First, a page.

b.helts wrote:



    It amazes me how naive folks are who haven’t had access to or are aren’t familiar with the many facets of radar technology.



    If anything, range ball or not, having extremely accurate data to give a player yardage gaps and carry #s can’t possibly hurt anybody or create a dependency on the monitor. It’s amazing how few golfers actually even know their true carry numbers.



    Now in regards to the club data and swing geometry stuff...... that’s where IMO a lot of stuff went off the rails initially with the AoA nonsense and trying to create ‘iron Byron vacuum perfect world launch conditions’. Monte commented about this in another thread and was spot on, and I saw the exact same thing many years ago when this stuff was still relatively unknown. People get carried away with chasing launch/spin combos that typically worsen their swings.



    Once a player understands how the variables of the swing.... the swing path and face stuff lead to certain ballflights...... it becomes extremely easy to make the adjustments assuming you have certain fundamental control of moving the club. If you don’t have control, and or don’t understand or are confused at how those variables work, the monitor stuff is useless. That’s why you typically only see very advanced players and tour pros using these machines. Not only are they dialing in there gear but they can see if the swing is getting loose and can make adjustments. Their not learning how to swing by numbers.




    I am quite certain, in my case at least, that it isn’t naïveté nor ignorance. My point is this: a launch monitor is neither a path to success nor a fix. It is a tool and like all great craftsman, the ones that are good know the tool does not the craftsman make.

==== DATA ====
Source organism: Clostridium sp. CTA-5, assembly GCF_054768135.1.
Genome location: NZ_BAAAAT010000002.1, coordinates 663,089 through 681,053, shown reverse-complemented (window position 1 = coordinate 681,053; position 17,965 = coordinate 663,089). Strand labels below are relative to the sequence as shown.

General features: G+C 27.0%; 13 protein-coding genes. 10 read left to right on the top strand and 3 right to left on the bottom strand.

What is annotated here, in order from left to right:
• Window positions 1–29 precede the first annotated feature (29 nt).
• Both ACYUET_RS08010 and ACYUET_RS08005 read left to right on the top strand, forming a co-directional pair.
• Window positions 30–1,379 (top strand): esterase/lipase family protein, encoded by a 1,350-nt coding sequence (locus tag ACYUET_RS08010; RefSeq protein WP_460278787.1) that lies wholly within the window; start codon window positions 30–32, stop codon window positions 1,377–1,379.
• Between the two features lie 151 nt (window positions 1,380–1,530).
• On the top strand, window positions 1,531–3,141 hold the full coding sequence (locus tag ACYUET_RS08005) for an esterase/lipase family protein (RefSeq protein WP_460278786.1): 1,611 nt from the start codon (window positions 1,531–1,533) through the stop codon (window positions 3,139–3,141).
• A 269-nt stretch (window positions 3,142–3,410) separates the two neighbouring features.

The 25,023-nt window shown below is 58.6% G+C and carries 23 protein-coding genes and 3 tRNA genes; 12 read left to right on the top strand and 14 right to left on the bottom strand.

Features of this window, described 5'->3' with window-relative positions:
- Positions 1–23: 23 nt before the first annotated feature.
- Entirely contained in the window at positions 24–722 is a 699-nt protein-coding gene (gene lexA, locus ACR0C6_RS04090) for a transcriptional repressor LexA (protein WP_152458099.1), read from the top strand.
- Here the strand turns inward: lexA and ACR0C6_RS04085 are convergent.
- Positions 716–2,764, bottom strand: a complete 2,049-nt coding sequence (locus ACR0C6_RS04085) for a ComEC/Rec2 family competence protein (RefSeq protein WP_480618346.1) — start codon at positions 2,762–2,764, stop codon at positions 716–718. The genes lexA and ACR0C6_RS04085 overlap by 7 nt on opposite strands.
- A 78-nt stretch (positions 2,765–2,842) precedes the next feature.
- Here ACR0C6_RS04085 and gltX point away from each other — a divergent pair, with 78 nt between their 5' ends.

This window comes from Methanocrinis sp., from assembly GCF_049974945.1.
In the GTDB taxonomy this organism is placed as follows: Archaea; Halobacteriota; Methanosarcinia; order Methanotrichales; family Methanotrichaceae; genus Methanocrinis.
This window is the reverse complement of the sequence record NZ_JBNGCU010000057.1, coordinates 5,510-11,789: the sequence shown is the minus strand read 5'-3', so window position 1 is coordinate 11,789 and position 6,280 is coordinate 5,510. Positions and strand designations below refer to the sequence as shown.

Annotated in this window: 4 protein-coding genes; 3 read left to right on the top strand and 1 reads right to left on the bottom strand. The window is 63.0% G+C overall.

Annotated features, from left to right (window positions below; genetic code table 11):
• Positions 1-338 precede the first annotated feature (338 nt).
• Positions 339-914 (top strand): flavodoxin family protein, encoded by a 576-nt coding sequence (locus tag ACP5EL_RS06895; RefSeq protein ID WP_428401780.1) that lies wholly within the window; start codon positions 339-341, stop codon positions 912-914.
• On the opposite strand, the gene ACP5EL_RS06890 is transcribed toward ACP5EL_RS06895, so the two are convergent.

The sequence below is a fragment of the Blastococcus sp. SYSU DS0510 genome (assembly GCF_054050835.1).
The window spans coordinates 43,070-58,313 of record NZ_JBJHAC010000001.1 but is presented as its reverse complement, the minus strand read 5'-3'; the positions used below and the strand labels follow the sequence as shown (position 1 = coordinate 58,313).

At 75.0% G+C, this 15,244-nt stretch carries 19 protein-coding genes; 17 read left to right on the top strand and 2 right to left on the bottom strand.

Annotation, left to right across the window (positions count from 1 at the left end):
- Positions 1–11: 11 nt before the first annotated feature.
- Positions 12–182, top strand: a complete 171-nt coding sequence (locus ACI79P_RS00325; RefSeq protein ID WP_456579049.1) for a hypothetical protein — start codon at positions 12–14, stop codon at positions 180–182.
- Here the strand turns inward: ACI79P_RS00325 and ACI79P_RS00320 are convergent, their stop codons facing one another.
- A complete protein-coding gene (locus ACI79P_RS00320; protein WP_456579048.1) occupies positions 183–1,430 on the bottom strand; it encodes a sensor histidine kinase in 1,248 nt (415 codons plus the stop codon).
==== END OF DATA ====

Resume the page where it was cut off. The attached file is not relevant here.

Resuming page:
I also feel very strongly that dependence on a launch monitor to give you data can (please note I said can) limit or hinder a players on course ability to diagnose, troubleshoot and fix a problem on the fly. Which of course, is vital to scoring well.
    Very nicely stated!! For those whom your posts make sense, well, they know themselves, their swing and their game, and this of course includes distances, and for those that use the monitor as a tool, that is fine also, however there is no monitor, machine or aid produced that will allow for or calculate the effect that nerves, adrenaline and a quickened heart beat and shallowed breathing have on one’s swing, distances and game. I do not compare Trakman to radar, lol. PKTD has some very valid points, though I’m not referring to the debate that you two are having, but to many of my students and many of the members of this board, who have never, nor will they ever reach either of your levels. Take care Brian😊M
  • PutterKilledTheDreamPutterKilledTheDream Members Posts: 3,328 ✭✭
    b.helts wrote:



    Im
    b.helts wrote:



    Dude you’ve proved my point about ignorance and you said you’ve literally never been on one yet you’re commenting about a 25k device.



    I’m not talking about some cheap ‘monitor’ I’m talking about Trackman or Flightscope.... full data radar monitors. They’re not casually used, not in the least.

    I taught professionally with one. Nobody is ‘crutching’ on path and attack angle and face angle data that they have limited to no access to.



    Your swing speed radar and mevo don’t even provide that level of data Helts.






    So, I played professionally for a long while and taught for a short while. In those endeavors I developed many wonderful relationships with the other pros in my area.



    Fast forward a few years and I’m just a working stiff. I am an IT guy. As such, I consult with my pro friends on their technology setups for teaching. In return for my “consulting” we go play golf or I bring out some friends. Whatever.



    In any event, I’ve seen every setup under the sun and help set them up. Indoor, outdoor. Yep I’ve done that. Which is about as far from “you’ve never seen one in use” as possible.



    Again, my comments in this thread are about average golfers using launch monitors on the range. Which is what this thread is about. If you want to argue about DJ dialing in his wedges with his trackman or DeChambeau using his Mevo and his X3 to do what he does, you’ll get no argument from me.